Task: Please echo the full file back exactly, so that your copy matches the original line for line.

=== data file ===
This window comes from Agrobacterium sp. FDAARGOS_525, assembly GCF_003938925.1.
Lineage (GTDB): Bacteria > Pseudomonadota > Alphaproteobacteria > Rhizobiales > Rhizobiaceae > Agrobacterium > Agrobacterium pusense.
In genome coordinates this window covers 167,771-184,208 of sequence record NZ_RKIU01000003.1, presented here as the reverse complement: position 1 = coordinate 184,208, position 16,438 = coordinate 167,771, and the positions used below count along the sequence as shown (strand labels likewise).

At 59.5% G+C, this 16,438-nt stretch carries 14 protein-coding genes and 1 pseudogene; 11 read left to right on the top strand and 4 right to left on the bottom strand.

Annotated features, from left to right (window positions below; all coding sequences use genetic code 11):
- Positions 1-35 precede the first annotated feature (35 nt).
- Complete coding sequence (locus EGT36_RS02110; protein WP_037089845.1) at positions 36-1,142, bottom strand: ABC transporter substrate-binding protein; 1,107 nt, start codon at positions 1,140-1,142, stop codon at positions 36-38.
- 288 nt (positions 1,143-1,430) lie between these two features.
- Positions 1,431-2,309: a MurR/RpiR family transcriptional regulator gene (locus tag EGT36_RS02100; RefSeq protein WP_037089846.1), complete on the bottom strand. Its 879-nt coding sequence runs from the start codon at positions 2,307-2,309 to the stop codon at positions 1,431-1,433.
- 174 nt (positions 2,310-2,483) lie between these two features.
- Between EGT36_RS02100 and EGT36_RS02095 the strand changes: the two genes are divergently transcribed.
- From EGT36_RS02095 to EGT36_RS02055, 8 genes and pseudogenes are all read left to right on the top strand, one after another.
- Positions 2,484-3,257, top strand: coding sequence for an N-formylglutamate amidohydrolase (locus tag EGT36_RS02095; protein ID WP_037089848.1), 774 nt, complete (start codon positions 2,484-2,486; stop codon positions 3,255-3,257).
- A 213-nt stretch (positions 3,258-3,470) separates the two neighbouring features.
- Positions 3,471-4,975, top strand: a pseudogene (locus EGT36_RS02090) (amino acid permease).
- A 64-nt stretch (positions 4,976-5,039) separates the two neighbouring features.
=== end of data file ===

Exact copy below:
This window comes from Agrobacterium sp. FDAARGOS_525, assembly GCF_003938925.1.
Lineage (GTDB): Bacteria > Pseudomonadota > Alphaproteobacteria > Rhizobiales > Rhizobiaceae > Agrobacterium > Agrobacterium pusense.
In genome coordinates this window covers 167,771-184,208 of sequence record NZ_RKIU01000003.1, presented here as the reverse complement: position 1 = coordinate 184,208, position 16,438 = coordinate 167,771, and the positions used below count along the sequence as shown (strand labels likewise).

At 59.5% G+C, this 16,438-nt stretch carries 14 protein-coding genes and 1 pseudogene; 11 read left to right on the top strand and 4 right to left on the bottom strand.

Annotated features, from left to right (window positions below; all coding sequences use genetic code 11):
- Positions 1-35 precede the first annotated feature (35 nt).
- Complete coding sequence (locus EGT36_RS02110; protein WP_037089845.1) at positions 36-1,142, bottom strand: ABC transporter substrate-binding protein; 1,107 nt, start codon at positions 1,140-1,142, stop codon at positions 36-38.
- 288 nt (positions 1,143-1,430) lie between these two features.
- Positions 1,431-2,309: a MurR/RpiR family transcriptional regulator gene (locus tag EGT36_RS02100; RefSeq protein WP_037089846.1), complete on the bottom strand. Its 879-nt coding sequence runs from the start codon at positions 2,307-2,309 to the stop codon at positions 1,431-1,433.
- 174 nt (positions 2,310-2,483) lie between these two features.
- Between EGT36_RS02100 and EGT36_RS02095 the strand changes: the two genes are divergently transcribed.
- From EGT36_RS02095 to EGT36_RS02055, 8 genes and pseudogenes are all read left to right on the top strand, one after another.
- Positions 2,484-3,257, top strand: coding sequence for an N-formylglutamate amidohydrolase (locus tag EGT36_RS02095; protein ID WP_037089848.1), 774 nt, complete (start codon positions 2,484-2,486; stop codon positions 3,255-3,257).
- A 213-nt stretch (positions 3,258-3,470) separates the two neighbouring features.
- Positions 3,471-4,975, top strand: a pseudogene (locus EGT36_RS02090) (amino acid permease).
- A 64-nt stretch (positions 4,976-5,039) separates the two neighbouring features.